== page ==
Scientific Approach Principle for New Resilient Coastal Landscape Design
Revitalizing Revere Beach, MA - A Case Study for Flood Mitigation
|Boston Architectural College
|Maria Bellalta- Ellen Merritt-Aidan Ackerman-Edward Adams- Shaun O'Rourke
|Master of Landscape Architecture
Due to recent climate change, the character of environmental regional planning has shifted to address the anticipated extreme increases in sea level rise. As such, this project, based on existing scientific research/data, proposes a spatial, habitable landscape architectural solution as a model for flood mitigation for the East coastal edge. This proposal tests the potential for resilient coastal landscapes through a particular site located on Revere Beach, along with the New England coast in Massachusetts. The study demonstrates how through new public spaces designed to renew and protect the beach and the broader offshores, residents and visitors will be able to engage with this 21st Century, resilient beachfront. Also, residents and visitors will experience sophisticated efficient flood alleviation strategies during natural successive storm events. The inherent goal of this proposal is to create an innovative design intervention, which applies new principles of resiliency to the coastal landscape through a technical and cultural solution, and which can be a replicable model for global coastal edges elsewhere. Revitalizing Revere Beach, Ma is a case study to mitigate floods based on Bernoulli 's principle. This proposal projects an idea of connecting puddles with fissures a set of "Flute Channels", which is my innovation design approach to transfer water from coast to wetland behind it. It helps to lower down the sea level in high tides and sudden tides. Retrofitting Revere Beach as a case study for flood Mitigate with a New Resilient Coastal Landscape approach started to study the watershed of the East Coast that includes three parts of North, Mid-Atlantic, and South Atlantic. Each has a flow that moves up and then inward to the east, in a concave pattern precipitated scale toward the north caused by the velocity of currents. In compare to the Pacific coast, this figuration came to appears as the convex pattern as the currents also are affected differently based on the climate and the land used materials. The project focused on how to manipulate waves and the currents to preserve the land figuration and creates the natural coastal landscape. Geo Technical research and scientific data is the fundamental study that I got the benefit of understanding the exact waves motion, density, velocity of water and how the different type of currents affect the land shape. My project is translating the science into landscape architecture. Earth and ocean are not sustainable- they’re dynamic, they’re shifting, they’re changing the landscape and coast components; land-used material as such salty sand beaches and ripple effects of waves affect the land in different ways. My hypothesis idea of retrofitting coastal landscape backs to its natural creation, which will be a combination of four components of barrier islands, bay or lagoon, thumb-lands or forelands and wetlands. These four figurations are shaped based on different wave motions and currents. I discovered two scales of the solution. Short and long term phasing. For the long term, I suggested floating island, which I examined it by the different objects adding to the coral reef at the Revere Beach. Objective, found a missing part of coastal components, the floating islands. And, Flute Channel was innovative design approached by science data of Bernoulli’s principle. In this term, water transferred from coast to the wetlands behind it. The connected containers science data was a combination solution to this creation.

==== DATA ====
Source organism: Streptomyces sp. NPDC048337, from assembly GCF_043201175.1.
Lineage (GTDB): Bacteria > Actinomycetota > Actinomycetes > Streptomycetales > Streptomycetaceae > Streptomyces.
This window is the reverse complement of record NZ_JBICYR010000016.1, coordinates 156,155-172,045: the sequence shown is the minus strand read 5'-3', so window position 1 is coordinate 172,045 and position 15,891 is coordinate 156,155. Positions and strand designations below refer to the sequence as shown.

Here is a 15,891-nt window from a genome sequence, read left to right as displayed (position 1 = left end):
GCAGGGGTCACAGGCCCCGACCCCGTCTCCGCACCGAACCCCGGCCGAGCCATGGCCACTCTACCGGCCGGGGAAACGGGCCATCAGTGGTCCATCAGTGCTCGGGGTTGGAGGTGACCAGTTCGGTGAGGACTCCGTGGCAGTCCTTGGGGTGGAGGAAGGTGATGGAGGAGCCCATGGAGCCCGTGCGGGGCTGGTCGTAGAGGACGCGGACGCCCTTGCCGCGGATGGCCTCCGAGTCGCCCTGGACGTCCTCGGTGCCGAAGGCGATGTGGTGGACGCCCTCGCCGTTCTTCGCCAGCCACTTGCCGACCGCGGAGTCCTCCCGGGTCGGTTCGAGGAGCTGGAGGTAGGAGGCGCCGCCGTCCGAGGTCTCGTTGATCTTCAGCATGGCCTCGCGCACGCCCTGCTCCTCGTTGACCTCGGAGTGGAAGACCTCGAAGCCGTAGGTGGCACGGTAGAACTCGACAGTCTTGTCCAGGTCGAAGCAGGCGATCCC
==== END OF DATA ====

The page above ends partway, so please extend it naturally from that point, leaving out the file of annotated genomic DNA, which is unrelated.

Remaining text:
Anahita Kianous currently serves as principal of the Design with Nature & Coast Limited Partnership and a Milestone member of American Society of Landscape Architecture(ASLA). She is an award winning in 2015 for her thesis project, Landscape Architecture Prize, and the Boston Living with Water Competition. Previously, she awarded so many prizes from 1996 to 2007 for her achievements in research, design, and science. Since 1997, after she graduated from her first master degree of Art & Science in Architectural Design, she became a member of Code and Standard Organization Construction Engineers. From 2008, when she established her own company of Boom Aria Memar Co., she was considering nature in all her designs and trying to keep it as the best human life resources in all neighborhoods she was retrofitting. The immigrant to the USA helped her to study and graduate in her favorite field with a master degree in Landscape Architecture in 2015. Helping people and thinking of the quality of life for everybody is one of her goals. Anahita served as a volunteer member interpreter for the Boston Housing Authority since 2013 and recently became an instructor at the BAC, where she is an excellent alumnus class 2017. The recent vulnerable coastal events motivated her to work and study hard more than a need for a project, but for human life-saving in the east coast of Revere and East Boston, where she recently awarded for her thesis, a commendation from Boston Architectural College. This project presented at the City of Revere Beach, Development Department in August 2015, and also had a webinar at U.S. Army Hydraulic Lab in Mississippi, Vicksburg in July 2016.